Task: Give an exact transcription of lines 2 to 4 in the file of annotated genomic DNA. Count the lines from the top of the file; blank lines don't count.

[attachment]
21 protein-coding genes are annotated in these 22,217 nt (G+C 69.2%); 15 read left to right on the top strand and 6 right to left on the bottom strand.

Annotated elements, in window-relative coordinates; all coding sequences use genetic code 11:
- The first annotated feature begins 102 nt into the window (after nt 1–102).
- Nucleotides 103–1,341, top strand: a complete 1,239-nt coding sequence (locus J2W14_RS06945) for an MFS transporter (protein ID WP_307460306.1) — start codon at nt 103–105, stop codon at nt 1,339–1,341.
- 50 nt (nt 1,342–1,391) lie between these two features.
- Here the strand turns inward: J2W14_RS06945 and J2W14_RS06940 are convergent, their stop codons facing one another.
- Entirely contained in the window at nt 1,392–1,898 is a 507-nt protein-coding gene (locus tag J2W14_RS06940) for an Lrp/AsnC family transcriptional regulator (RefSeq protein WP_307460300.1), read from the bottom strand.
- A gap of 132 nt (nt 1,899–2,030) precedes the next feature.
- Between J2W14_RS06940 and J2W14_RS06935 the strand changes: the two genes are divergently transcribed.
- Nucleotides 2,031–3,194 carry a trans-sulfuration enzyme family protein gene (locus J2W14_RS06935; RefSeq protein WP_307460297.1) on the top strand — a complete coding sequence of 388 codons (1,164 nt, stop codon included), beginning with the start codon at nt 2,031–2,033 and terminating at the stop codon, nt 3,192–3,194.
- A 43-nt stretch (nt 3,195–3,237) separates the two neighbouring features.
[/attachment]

Annotated elements, in window-relative coordinates; all coding sequences use genetic code 11:
- The first annotated feature begins 102 nt into the window (after nt 1–102).
- Nucleotides 103–1,341, top strand: a complete 1,239-nt coding sequence (locus J2W14_RS06945) for an MFS transporter (protein ID WP_307460306.1) — start codon at nt 103–105, stop codon at nt 1,339–1,341.